Matt Gaetz Parts Ways With Communications Director Luke Ball Amid Investigation

Luke Ball, Representative Matt Gaetz's former communications director, has left his position with the Florida congressman.

Gaetz's office didn't respond to Newsweek's question as to who initiated the departure conversation, but confirmed to Newsweek on Friday that Ball was no longer with Gaetz's office.

Ball joined Gaetz's team in November 2019 but left his office days after the New York Times reported Gaetz was under investigation over allegations of sex trafficking. Investigators were reportedly looking into whether Gaetz had a sexual relationship with a 17-year-old and paid for her to travel with him, a suggestion the Florida representative has adamantly denied as an extortion attempt.

"The Office of Congressman Matt Gaetz and Luke Ball have agreed that it would be best to part ways. We thank him for his time in our office, and we wish him the best moving forward," Gaetz's office told Newsweek.

Newsweek reached out to Luke Ball for comment but did not receive a response in time for publication.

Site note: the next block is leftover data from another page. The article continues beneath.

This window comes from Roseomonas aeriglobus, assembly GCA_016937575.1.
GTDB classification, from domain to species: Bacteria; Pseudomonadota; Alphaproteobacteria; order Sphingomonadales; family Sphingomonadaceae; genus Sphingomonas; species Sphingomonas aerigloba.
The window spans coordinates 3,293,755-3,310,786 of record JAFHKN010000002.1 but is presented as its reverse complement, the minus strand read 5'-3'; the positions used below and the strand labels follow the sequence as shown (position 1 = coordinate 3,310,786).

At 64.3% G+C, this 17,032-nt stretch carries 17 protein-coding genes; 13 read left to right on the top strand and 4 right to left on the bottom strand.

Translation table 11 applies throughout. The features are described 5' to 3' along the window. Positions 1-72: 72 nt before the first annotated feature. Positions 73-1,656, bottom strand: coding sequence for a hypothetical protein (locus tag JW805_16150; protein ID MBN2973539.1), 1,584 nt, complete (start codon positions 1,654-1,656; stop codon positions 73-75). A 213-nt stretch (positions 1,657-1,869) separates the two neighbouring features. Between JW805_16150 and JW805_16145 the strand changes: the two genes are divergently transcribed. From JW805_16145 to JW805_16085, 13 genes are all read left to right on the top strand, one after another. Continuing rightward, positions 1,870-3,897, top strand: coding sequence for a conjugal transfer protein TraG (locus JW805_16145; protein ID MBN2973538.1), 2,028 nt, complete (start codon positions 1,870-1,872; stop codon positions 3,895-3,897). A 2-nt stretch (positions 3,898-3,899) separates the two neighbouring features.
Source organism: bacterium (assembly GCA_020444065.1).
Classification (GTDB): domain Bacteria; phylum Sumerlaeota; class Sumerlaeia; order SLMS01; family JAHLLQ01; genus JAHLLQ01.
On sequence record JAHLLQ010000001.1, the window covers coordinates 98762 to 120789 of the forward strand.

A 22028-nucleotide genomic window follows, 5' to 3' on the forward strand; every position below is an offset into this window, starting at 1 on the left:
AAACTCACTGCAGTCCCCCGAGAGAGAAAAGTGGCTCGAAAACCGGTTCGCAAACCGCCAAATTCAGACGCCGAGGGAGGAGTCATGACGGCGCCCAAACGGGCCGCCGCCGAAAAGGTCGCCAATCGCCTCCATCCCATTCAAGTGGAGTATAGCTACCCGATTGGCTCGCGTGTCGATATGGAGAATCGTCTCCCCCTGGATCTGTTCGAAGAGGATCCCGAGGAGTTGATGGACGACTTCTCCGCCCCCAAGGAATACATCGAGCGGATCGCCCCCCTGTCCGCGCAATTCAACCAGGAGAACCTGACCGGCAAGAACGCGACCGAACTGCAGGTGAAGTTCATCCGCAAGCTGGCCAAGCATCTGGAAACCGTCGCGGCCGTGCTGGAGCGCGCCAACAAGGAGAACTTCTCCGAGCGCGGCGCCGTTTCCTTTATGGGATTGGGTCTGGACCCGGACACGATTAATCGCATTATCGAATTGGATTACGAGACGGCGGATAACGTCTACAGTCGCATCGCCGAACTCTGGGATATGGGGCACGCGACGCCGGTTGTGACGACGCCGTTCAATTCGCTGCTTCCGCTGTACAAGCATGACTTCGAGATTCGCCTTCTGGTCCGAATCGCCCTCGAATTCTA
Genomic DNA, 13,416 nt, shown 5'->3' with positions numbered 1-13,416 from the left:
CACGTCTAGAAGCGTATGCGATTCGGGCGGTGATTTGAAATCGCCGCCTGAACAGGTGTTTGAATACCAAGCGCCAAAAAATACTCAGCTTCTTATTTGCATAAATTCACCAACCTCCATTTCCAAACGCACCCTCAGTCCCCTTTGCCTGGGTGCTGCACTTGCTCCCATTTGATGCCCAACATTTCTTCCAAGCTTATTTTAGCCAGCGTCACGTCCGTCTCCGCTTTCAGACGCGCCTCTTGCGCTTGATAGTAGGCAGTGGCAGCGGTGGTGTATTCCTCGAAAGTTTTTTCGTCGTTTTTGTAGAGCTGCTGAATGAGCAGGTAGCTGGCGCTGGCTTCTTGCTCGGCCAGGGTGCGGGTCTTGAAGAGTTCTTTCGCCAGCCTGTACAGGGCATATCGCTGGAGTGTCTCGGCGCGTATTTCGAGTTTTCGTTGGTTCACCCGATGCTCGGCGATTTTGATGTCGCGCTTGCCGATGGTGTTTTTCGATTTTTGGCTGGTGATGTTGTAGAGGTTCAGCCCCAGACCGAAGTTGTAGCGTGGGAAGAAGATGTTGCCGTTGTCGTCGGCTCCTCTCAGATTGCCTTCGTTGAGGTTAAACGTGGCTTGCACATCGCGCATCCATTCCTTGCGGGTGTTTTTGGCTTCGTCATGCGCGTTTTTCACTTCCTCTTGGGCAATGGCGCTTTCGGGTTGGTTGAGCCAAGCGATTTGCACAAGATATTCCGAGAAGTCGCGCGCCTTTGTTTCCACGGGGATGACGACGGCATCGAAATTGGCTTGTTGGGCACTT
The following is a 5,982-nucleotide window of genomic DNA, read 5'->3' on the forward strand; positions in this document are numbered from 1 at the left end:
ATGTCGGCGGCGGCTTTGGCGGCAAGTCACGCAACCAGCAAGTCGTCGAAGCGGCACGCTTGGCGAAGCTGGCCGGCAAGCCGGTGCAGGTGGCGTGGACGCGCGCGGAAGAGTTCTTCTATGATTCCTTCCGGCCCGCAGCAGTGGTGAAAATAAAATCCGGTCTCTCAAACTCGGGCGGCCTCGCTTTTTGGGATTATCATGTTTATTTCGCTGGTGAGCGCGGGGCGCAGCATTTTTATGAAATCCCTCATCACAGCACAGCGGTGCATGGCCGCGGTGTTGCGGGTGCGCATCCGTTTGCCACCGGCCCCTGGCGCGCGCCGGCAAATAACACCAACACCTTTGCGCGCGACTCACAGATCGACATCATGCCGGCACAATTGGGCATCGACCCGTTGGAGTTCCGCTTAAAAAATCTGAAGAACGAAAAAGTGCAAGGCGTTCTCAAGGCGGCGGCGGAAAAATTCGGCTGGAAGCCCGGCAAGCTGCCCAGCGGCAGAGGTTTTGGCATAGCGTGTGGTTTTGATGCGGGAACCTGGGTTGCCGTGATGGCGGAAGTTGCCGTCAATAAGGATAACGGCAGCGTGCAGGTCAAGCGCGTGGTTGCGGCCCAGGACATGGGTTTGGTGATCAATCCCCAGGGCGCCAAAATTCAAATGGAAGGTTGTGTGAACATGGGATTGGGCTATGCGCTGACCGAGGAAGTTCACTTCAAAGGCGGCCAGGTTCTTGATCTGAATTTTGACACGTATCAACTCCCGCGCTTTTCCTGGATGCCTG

matt gaetz luke ball
Luke Ball, Representative Matt Gaetz's former communication director, has left his position at the congressman's office. Gaetz (R-FL) arrives for a House Armed Services Subcommittee hearing with members of the Fort Hood Independent Review Committee on Capitol Hill on December 9 in Washington, D.C. Samuel Corum/Getty Images

Gaetz posted on Twitter on Tuesday that his family were victims of an "organized criminal extortion" involving a former DOJ official who was seeking $25 million. He said he was working with federal authorities and his father was wearing a wire at the FBI's direction to "catch these criminals."

"No part of the allegations against me are true, and the people pushing these lies are targets of the ongoing extortion investigation," Gaetz siad. "I demand the DOJ immediately release the tapes, made at their direction, which implicate their former colleague in crimes against me based on false allegations."

Gaetz's father, Don Gaetz, told the Washington Examiner he got a text message on March 16 from Bob Kent, an ex-military official, about a plan that could "make [Gaetz's] future legal and political problems go away." If Don paid $25 million in ransom for Bob Levinson, an American who was held in Iranian custody and declared dead by his family last year, Gaetz would get credit for it and potentially a presidential pardon.

A letter presented to Don claimed that a grand jury had been impaneled to hear evidence against Gaetz and that the FBI had evidence of him in a "sexual orgy with underage prostitutes." The elder Gaetz contacted the FBI and an email obtained by the Washington Examiner confirmed that he was working with the FBI and the U.S. Attorney's office to "determine if a federal crime has been committed."